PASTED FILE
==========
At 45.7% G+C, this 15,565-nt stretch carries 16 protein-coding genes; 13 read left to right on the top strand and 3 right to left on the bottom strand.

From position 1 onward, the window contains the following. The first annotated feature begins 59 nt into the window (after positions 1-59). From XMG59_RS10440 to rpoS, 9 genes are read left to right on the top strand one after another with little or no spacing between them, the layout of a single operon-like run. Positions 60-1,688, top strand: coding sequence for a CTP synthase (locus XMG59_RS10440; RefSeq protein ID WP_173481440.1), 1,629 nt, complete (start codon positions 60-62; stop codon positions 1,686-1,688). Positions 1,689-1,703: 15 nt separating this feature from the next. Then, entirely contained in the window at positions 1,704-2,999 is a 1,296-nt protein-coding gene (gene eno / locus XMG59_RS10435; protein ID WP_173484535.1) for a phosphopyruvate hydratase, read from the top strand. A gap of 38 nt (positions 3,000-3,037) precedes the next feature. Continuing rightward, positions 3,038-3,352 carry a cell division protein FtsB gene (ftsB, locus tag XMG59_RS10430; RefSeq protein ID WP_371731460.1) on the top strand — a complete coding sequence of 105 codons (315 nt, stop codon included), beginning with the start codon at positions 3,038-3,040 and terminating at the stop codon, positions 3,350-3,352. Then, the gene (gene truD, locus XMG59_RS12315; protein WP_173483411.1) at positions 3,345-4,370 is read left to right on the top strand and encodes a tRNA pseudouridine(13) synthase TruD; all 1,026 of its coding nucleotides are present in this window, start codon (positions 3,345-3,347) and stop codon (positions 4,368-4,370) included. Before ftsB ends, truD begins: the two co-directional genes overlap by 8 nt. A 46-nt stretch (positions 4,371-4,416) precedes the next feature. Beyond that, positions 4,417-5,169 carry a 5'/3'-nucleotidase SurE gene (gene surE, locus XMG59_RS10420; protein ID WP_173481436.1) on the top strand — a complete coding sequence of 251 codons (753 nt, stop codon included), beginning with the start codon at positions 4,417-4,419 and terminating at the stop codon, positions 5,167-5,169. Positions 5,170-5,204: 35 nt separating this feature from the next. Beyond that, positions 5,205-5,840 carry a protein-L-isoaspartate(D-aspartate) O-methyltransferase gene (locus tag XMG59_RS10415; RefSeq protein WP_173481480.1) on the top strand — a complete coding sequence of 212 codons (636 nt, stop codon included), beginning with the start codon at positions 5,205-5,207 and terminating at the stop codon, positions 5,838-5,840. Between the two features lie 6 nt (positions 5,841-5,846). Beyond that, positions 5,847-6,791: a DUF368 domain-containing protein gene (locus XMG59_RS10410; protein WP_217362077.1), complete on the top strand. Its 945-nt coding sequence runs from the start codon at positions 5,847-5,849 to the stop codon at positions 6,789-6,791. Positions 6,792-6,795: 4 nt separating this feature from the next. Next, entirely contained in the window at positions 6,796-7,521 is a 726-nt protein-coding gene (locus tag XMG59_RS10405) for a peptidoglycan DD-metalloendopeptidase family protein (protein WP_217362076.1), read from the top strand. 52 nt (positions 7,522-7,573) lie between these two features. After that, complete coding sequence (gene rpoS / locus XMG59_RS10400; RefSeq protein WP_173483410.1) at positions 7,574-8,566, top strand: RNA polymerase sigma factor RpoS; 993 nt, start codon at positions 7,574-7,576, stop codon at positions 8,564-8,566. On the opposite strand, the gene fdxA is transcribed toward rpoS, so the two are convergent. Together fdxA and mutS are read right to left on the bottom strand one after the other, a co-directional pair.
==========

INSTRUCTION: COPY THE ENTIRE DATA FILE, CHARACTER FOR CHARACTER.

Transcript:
At 45.7% G+C, this 15,565-nt stretch carries 16 protein-coding genes; 13 read left to right on the top strand and 3 right to left on the bottom strand.

From position 1 onward, the window contains the following. The first annotated feature begins 59 nt into the window (after positions 1-59). From XMG59_RS10440 to rpoS, 9 genes are read left to right on the top strand one after another with little or no spacing between them, the layout of a single operon-like run. Positions 60-1,688, top strand: coding sequence for a CTP synthase (locus XMG59_RS10440; RefSeq protein ID WP_173481440.1), 1,629 nt, complete (start codon positions 60-62; stop codon positions 1,686-1,688). Positions 1,689-1,703: 15 nt separating this feature from the next. Then, entirely contained in the window at positions 1,704-2,999 is a 1,296-nt protein-coding gene (gene eno / locus XMG59_RS10435; protein ID WP_173484535.1) for a phosphopyruvate hydratase, read from the top strand. A gap of 38 nt (positions 3,000-3,037) precedes the next feature. Continuing rightward, positions 3,038-3,352 carry a cell division protein FtsB gene (ftsB, locus tag XMG59_RS10430; RefSeq protein ID WP_371731460.1) on the top strand — a complete coding sequence of 105 codons (315 nt, stop codon included), beginning with the start codon at positions 3,038-3,040 and terminating at the stop codon, positions 3,350-3,352. Then, the gene (gene truD, locus XMG59_RS12315; protein WP_173483411.1) at positions 3,345-4,370 is read left to right on the top strand and encodes a tRNA pseudouridine(13) synthase TruD; all 1,026 of its coding nucleotides are present in this window, start codon (positions 3,345-3,347) and stop codon (positions 4,368-4,370) included. Before ftsB ends, truD begins: the two co-directional genes overlap by 8 nt. A 46-nt stretch (positions 4,371-4,416) precedes the next feature. Beyond that, positions 4,417-5,169 carry a 5'/3'-nucleotidase SurE gene (gene surE, locus XMG59_RS10420; protein ID WP_173481436.1) on the top strand — a complete coding sequence of 251 codons (753 nt, stop codon included), beginning with the start codon at positions 4,417-4,419 and terminating at the stop codon, positions 5,167-5,169. Positions 5,170-5,204: 35 nt separating this feature from the next. Beyond that, positions 5,205-5,840 carry a protein-L-isoaspartate(D-aspartate) O-methyltransferase gene (locus tag XMG59_RS10415; RefSeq protein WP_173481480.1) on the top strand — a complete coding sequence of 212 codons (636 nt, stop codon included), beginning with the start codon at positions 5,205-5,207 and terminating at the stop codon, positions 5,838-5,840. Between the two features lie 6 nt (positions 5,841-5,846). Beyond that, positions 5,847-6,791: a DUF368 domain-containing protein gene (locus XMG59_RS10410; protein WP_217362077.1), complete on the top strand. Its 945-nt coding sequence runs from the start codon at positions 5,847-5,849 to the stop codon at positions 6,789-6,791. Positions 6,792-6,795: 4 nt separating this feature from the next. Next, entirely contained in the window at positions 6,796-7,521 is a 726-nt protein-coding gene (locus tag XMG59_RS10405) for a peptidoglycan DD-metalloendopeptidase family protein (protein WP_217362076.1), read from the top strand. 52 nt (positions 7,522-7,573) lie between these two features. After that, complete coding sequence (gene rpoS / locus XMG59_RS10400; RefSeq protein WP_173483410.1) at positions 7,574-8,566, top strand: RNA polymerase sigma factor RpoS; 993 nt, start codon at positions 7,574-7,576, stop codon at positions 8,564-8,566. On the opposite strand, the gene fdxA is transcribed toward rpoS, so the two are convergent. Together fdxA and mutS are read right to left on the bottom strand one after the other, a co-directional pair.